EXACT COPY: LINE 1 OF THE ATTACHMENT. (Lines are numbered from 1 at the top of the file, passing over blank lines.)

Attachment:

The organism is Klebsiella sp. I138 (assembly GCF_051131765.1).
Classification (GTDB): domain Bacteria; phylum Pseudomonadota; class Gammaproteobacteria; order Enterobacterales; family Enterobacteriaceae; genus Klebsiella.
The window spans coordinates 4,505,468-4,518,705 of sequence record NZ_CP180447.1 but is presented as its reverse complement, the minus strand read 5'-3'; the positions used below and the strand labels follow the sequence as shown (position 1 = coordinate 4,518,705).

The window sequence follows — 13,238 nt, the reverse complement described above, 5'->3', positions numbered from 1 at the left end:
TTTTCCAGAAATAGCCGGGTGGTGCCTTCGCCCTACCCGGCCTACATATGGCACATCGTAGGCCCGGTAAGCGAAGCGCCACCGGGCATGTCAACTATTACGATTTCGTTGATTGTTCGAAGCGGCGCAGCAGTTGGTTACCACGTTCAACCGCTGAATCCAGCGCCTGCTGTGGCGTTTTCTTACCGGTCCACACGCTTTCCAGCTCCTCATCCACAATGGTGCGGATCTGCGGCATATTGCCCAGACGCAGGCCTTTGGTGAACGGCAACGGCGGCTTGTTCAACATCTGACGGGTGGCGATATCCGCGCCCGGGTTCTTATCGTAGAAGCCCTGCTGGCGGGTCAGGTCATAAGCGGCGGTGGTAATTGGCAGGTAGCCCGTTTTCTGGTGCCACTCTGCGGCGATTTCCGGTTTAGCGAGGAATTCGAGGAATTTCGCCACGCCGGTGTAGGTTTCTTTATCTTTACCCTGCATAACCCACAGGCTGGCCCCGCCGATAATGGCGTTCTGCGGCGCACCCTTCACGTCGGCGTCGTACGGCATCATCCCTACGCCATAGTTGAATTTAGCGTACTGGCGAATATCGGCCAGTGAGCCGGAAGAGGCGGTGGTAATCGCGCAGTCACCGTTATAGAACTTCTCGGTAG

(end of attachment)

The organism is Klebsiella sp. I138 (assembly GCF_051131765.1).